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Last Man Out: Surviving the Burma-Thailand Death Railway: A Memoir: Surviving the Burma-Thailand Death Railway - A Memoir [Kindle Edition]

H. Robert Charles , James D. Hornfischer

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Book Description

From June 1942 to October 1943, more than 100,000 Allied POWs who had been forced into slave labor by the Japanese died building the infamous Burma-Thailand Death Railway, an undertaking immortalized in the film "The Bridge on the River Kwai." One of the few who survived was American Marine H. Robert Charles, who describes the ordeal in vivid and harrowing detail in Last Man Out. The story mixes the unimaginable brutality of the camps with the inspiring courage of the men, including a Dutch Colonial Army doctor whose skill and knowledge of the medicinal value of wild jungle herbs saved the lives of hundreds of his fellow POWs, including the author.

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Product Description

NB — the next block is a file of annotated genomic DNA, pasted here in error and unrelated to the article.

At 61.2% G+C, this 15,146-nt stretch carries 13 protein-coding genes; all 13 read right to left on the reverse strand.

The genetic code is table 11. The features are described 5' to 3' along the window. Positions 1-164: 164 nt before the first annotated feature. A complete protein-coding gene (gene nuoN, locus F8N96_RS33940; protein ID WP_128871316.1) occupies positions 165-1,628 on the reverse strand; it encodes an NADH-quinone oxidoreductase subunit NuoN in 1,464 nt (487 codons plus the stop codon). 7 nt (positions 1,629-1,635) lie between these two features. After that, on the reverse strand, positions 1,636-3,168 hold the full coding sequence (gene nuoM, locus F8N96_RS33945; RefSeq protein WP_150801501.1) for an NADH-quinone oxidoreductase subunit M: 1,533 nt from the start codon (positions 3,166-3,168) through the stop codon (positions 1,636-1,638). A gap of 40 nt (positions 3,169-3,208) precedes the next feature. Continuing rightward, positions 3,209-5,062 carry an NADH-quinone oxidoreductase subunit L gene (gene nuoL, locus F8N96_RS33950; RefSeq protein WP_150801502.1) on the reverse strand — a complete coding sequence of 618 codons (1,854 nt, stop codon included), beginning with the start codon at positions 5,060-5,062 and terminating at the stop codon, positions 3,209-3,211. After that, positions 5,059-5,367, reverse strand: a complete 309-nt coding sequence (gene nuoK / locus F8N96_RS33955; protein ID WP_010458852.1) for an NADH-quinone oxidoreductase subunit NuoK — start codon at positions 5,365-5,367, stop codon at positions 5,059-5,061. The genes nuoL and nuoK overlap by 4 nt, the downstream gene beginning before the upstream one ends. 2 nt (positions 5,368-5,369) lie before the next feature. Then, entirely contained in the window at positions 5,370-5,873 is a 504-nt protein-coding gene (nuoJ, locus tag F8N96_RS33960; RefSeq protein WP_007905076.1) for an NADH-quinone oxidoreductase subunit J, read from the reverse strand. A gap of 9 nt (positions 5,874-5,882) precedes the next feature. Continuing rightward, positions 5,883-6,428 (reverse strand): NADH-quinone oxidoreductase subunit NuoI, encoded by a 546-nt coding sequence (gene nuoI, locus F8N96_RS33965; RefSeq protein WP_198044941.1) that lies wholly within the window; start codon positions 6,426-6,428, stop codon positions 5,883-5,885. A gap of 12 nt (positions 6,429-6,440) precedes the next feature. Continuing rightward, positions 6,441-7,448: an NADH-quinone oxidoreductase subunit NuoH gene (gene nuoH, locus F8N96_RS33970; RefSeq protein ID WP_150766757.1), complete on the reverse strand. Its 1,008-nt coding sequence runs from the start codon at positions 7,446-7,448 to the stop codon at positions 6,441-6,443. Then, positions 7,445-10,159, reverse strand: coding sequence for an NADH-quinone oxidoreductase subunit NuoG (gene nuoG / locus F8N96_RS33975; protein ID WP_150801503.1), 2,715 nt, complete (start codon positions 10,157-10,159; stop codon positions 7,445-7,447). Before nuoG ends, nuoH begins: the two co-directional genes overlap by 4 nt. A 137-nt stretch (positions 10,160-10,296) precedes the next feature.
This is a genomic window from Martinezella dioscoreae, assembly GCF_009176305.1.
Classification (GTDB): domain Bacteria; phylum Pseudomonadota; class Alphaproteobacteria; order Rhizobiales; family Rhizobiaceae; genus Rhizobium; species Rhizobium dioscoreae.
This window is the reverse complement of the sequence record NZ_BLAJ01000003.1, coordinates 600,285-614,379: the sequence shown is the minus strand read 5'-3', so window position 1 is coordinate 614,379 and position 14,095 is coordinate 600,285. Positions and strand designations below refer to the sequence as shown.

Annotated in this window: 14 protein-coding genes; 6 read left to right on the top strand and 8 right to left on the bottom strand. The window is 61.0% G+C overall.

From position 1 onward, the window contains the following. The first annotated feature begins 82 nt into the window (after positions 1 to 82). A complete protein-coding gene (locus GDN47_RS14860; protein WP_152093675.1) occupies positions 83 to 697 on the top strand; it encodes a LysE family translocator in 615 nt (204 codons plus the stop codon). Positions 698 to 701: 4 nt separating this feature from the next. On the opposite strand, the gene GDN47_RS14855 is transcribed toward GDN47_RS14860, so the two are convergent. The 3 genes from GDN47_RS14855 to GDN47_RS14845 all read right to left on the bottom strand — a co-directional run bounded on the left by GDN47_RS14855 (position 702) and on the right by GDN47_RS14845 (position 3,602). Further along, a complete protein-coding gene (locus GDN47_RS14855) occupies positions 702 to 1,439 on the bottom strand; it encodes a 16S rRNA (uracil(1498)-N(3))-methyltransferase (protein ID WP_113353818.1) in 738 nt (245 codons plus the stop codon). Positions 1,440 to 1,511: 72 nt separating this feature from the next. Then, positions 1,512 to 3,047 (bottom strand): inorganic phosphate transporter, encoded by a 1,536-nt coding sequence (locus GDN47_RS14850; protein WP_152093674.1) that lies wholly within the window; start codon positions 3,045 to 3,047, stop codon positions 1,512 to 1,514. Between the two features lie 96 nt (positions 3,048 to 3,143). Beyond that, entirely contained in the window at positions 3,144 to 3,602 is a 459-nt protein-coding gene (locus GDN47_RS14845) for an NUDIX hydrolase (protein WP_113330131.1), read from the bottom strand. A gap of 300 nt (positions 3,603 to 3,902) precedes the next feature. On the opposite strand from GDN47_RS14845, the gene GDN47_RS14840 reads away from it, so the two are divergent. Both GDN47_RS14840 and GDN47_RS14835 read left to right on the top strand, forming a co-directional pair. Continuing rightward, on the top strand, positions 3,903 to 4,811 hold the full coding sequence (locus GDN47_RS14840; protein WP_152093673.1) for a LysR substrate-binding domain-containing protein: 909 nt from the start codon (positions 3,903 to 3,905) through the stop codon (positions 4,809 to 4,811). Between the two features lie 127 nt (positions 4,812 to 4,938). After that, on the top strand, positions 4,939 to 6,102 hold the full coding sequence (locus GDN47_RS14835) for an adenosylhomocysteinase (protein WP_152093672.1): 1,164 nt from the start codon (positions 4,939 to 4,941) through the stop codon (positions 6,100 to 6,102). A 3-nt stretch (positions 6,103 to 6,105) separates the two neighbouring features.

Last Man Out", by H. Robert Charles is a non fictional story about the author being captured in a prison camp in World War II. This book is the story about Robert Charles, who was a marine machine gunner aboard the USS Houston which was sunk by the Japanese in Sundra Strait, March 1, 1942. Robert swam nine hours until he was picked up off the coast of Java by the Japanese. He was held captured for forty three months in slave labor camps in Burma, Thailand, and Saigon. The Japanese had forced the prisoners(Americans, British, and Australians) to build a 262 mile stretch of railroad, from Burma south into Thailand, through some of the worst parts of the jungles. Through all of this torture, a doctor, Dr. Henri Hekking, saved the lives of more than 250 Americans, including the author. He saved them by the knowledge of herbs that grew wild in the jungle. Then something that will help these men survive happens. This book is a remarkable story about the treatment that prisoners in slave labor camps received. It shows the dedication that these soldiers had for their countries. This book goes beyond what is taught in the classroom. This man, Robert Charles, was there, living the torture that any person could never imagine that could happen to them. I recommend this book to anyone who wants to learn what these brave men went through, to save our country from being attacked. They are the heroes that saved us. --America in WW II magazine